Quam, a once-mighty telecoms operator that imploded to little more than a German post office box, is doggedly hanging on to a precious but useless bauble: an 8.3 billion euro (US$10.5 billion) universal mobile telecommunications system (UMTS) licence.
Quam choked on the 2000 purchase of the licence from the German government to run a third-generation mobile phone network.
In November 2002, Quam's global system for mobiles (GSM) system was switched off after the venture's owners, Telefonica of Spain and Sonera of Finland, realized they had backed a dud. Quam closed and the third-generation phone network was never built.
So what becomes of the licence? The purchase rules clearly said: No refunds and no transfers.
For Quam, the licence is rather like the evil ring that none of the characters in The Lord of the Rings movie trilogy wants to surrender. At handover time on Dec. 31, Quam just could not bear to mail it back.
Georg Berger, a lawyer for Quam, said defiantly Friday, "And we're not going to either."
In a report to appear in yesterday's Sueddeutsche Zeitung, he said: "How can it be that we pay 8.3 billion euros for this and are then supposed to just hand it in again?"
Perhaps it takes a special kind of courage to lick the stamp, shut the envelope and say goodbye to 8.3 billion euros. As write-offs go, that must be a record. But a second German mobile phone company, MobilCom, steeled itself a week ago and did exactly that.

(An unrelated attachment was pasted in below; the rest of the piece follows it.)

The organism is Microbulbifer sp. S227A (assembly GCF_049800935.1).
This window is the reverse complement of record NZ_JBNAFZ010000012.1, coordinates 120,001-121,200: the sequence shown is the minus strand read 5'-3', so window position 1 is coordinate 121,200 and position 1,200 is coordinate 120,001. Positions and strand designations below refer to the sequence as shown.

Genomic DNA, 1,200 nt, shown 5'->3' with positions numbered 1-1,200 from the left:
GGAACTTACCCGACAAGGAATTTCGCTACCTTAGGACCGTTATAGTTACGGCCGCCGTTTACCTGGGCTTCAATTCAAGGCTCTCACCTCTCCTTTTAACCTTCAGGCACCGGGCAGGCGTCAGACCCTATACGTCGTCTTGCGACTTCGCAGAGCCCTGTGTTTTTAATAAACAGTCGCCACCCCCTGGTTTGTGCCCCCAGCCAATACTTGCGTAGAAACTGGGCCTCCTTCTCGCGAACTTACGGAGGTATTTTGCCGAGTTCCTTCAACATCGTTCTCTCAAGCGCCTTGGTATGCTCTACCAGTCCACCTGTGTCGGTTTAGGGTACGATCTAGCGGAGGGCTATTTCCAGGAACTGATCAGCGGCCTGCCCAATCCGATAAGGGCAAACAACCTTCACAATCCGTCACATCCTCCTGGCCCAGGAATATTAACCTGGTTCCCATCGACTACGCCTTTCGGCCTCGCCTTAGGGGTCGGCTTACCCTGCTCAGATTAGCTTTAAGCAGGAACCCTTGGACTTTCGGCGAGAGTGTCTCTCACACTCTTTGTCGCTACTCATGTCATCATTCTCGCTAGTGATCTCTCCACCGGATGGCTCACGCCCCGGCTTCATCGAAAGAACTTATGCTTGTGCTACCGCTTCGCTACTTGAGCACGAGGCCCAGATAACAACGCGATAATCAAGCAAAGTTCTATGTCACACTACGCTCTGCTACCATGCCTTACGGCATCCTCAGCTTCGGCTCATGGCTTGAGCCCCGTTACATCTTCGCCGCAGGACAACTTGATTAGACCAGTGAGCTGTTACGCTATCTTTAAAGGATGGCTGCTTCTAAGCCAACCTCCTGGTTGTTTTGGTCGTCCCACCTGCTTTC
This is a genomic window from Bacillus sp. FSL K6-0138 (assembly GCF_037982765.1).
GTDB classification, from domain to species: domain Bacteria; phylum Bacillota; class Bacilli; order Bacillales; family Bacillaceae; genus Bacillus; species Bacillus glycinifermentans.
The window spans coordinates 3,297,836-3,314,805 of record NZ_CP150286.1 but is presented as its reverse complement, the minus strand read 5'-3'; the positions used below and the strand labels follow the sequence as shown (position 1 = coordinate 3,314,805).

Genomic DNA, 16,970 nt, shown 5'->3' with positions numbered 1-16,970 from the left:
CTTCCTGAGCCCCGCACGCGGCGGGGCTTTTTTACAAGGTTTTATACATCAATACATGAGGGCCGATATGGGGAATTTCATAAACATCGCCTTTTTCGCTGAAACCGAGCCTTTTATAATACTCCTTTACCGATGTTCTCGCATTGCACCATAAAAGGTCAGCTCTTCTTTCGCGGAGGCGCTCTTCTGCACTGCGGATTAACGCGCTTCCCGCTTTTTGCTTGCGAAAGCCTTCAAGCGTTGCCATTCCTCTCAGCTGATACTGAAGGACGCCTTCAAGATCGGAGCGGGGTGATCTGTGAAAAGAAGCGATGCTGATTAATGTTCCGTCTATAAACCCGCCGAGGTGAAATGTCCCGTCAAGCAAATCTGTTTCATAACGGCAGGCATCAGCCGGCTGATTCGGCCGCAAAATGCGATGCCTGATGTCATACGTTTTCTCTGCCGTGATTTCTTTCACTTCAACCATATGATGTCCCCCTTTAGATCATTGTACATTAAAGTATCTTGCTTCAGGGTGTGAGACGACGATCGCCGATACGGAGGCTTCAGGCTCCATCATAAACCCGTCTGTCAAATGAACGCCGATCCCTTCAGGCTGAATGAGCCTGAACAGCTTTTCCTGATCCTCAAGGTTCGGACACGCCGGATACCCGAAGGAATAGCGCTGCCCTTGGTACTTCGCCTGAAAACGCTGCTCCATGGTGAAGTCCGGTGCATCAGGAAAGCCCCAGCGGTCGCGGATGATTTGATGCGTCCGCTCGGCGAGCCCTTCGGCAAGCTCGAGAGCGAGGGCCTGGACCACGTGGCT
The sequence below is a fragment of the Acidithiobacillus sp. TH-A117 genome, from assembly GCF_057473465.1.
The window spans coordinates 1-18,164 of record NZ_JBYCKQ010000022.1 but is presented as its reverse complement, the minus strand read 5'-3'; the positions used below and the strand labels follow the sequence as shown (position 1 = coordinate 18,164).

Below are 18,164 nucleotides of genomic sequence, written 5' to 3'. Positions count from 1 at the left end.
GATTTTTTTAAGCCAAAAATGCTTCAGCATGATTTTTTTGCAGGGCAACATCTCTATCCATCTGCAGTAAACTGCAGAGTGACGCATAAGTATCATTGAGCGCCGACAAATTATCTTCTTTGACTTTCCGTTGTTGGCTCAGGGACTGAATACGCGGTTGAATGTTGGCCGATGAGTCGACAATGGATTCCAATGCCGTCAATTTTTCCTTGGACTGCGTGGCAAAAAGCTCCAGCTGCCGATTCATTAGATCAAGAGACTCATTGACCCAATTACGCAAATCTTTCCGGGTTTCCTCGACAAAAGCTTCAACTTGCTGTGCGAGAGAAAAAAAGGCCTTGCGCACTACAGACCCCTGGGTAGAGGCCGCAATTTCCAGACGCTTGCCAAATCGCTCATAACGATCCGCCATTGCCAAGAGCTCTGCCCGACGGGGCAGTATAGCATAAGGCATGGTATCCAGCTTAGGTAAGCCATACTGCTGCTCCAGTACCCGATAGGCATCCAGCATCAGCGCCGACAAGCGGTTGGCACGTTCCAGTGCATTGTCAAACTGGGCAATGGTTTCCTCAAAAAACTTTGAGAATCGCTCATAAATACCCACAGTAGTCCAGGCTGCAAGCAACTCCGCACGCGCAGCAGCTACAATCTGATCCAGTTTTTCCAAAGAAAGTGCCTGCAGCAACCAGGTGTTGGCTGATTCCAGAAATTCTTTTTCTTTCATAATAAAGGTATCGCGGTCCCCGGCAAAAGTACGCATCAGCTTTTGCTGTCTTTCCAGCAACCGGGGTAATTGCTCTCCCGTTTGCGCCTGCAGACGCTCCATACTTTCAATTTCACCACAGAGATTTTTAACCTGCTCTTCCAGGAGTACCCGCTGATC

MobilCom also bought a German operating licence and nearly went bankrupt as a result. It has survived as a reseller of phone contracts, which was how it began in pre-UMTS days.
The German authorities say the end of last year was the deadline: build a network that can reach 25 percent of Germany's population or lose the licence.
The four remaining licence holders, T-Mobile, Vodafone, E-Plus and 02, have diligently built transmission masts, though none of the networks is yet on air.
Since the heady days of the August 2000 auction, when unprecedented sums were bid for UMTS rights, telecoms executives have realized that a majority of consumers are not very interested in high-speed mobile phones.
For UMTS to succeed, millions of people will have to have become keen photographers and filmmakers.
And pay for the privilege.
Berger says the government should compensate Quam for buying the useless licence, though the Sueddeutsche says he more likely wants to sell the licence, as Quam was allowed to do in Austria.
In the meantime, Berger says, he will read the contract again and rack his brains for some way of suing to get the money back.